• The hot work warning signage is posted on site.
  • The actual person doing the hot work must sign the permit to confirm the safety instructions have been read and understood.

9.5 Displaying the Hot Work Permit

The Hot Work Permit and warning signage must be displayed in a visible location any time hot work is in progress. Failure to display this permit will result in an immediate stoppage of work. The Permit is valid only for the time period and location displayed on the Hot Work Permit.

9.6 Site Surveillance

Hot Work is not authorized without a fire watch of the work, of the work area and of adjacent areas at risk.   The person(s) must be dedicated to this task.  In some cases, more than one fire watch may be required to watch adjoining spaces or floors at risk.

The fire watch must be done continuously during the work, during breaks and during the hour that follows it, as prescribed on the Hot Work Permit.   

In many instances, site monitoring will also be required for up to three hours following the fire watch, as prescribed by the Permit Issuer, person responsible for site safety and/or the Fire Prevention Office.  For example, site monitoring will always be required for Hot Work on roofs or in vertical service shafts. In these cases, the site surveillance would be done for a total of 4 hours. Site monitoring is defined as a periodic tour of the site to verify that there are no traces of fire from the work.

9.7 Completion of Work

Upon completion of hot work and final fire check, return the used permit to the Project Manager or McGill Supervisor that has issued it.

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10. NATURAL GAS

10.1 Properties

Natural gas is an invisible gas consisting mainly of methane. It is extremely flammable and potentially explosive. Its explosive limit ranges from 4 to 15% in air. The vapor density of natural gas is 0.6% relative to air i.e., it is lighter than air. The smell of natural gas comes from isopropyl mercaptan, a chemical that is added to give natural gas a distinctive foul smelling odor. On the average, individuals are able to detect the smell of natural gas at a concentration of 0.2% in air.

Detection instruments, or "explosimeters", are available for measuring the concentration of natural gas in air, usually expressed in units of "% of lower explosion limit" (L.E.L.), thus a reading of 100% L.E.L. is equivalent to approximately 4% in air, 0.2% (the odor threshold) in air would register on the meter as approximately 5% L.E.L. This equipment is kept in the mechanical (plumbing) shop, whose employees are called by Security Services to investigate any reports of gas leaks.

10.2 Natural Gas Prevention Measures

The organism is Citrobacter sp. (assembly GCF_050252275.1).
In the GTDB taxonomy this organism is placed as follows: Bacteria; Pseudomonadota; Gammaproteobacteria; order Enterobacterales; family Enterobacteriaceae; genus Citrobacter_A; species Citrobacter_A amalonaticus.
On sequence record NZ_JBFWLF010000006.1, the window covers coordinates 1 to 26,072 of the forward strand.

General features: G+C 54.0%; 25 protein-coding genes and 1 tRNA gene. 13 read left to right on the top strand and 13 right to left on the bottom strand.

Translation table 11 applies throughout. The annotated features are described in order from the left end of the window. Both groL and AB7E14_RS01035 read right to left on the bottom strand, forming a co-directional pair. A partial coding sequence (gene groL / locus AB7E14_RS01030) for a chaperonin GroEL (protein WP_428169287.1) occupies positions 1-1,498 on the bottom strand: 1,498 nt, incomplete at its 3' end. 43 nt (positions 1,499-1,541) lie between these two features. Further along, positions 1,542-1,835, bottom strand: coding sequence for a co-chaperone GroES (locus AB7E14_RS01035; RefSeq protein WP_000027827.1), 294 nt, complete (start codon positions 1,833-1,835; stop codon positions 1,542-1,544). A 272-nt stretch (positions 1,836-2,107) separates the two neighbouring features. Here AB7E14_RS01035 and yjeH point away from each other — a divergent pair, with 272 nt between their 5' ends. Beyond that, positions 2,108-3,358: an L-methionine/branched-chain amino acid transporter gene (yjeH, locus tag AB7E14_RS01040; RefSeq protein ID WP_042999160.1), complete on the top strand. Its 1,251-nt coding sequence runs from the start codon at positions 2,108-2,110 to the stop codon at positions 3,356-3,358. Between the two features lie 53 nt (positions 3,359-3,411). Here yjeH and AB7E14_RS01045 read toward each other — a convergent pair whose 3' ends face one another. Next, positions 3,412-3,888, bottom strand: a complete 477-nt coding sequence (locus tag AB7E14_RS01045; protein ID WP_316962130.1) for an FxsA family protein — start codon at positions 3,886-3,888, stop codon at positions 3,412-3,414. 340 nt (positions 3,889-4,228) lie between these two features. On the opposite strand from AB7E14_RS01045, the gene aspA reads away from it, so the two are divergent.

• Ensure that natural gas appliances are in good working order and inspected regularly.
  • Get to know the location of the shut off valve(s) for natural gas appliances before using them.
  • Natural gas lines or appliances that are no longer used should be capped or taken out of service.
  • Natural gas lines which are used infrequently, such as in some teaching labs, should be equipped with a secondary shut off valve which should be closed when the line is not in use.

10.3 In the event of a gas leak

  • Inform Security Services at local 3000 (Downtown) or 7777 (Macdonald), who will contact the Facilities Call Centre. A plumber will be dispatched to investigate smells and minor leaks. If a major leak is involved, they will call 911 for assistance.
  • Turn off gas if location of valve is known and it is safe to do so.
  • Do not turn electric switches on or off.
  • Do not use the telephone in the area of the leak - go to another area.
  • Do not attempt to locate a leak by using a match or lighter.
  • Ventilate the area by opening windows where possible.
  • If leak is significant (strong or intensifying) evacuate area without using the fire alarm panel equipement (Manual Pull Station or fire department phone) and keep people out.

10.4 Protocol for Security Services Operations Centre

In the event of a smell or suspected leak of natural gas:

  1. Call the Facilities Call Centre.
  2. If after hours, call Gaz Metropolitain at 514-598-3095.
  3. Dispatch a patroller to the location.

For a known major gas leak e.g. a broken or severed gas pipe or an extremely strong smells affecting a large area:

  1. Call 9-1-1.
  2. Dispatch a patroller co-ordinate with emergency services and assist evacuation efforts.
  3. Call the Facilities Call Centre.
  4. Inform the Fire Prevention Officer to standby during the day.

10.5 Protocol for Maintenance Shop

In the event of a smell or suspected leak of natural gas:

  1. Once contacted by your Supervisor, collect the explosion meter from the shop. If you are off site or on another part of campus, someone else from the shop will be assigned to deliver the meter to save time.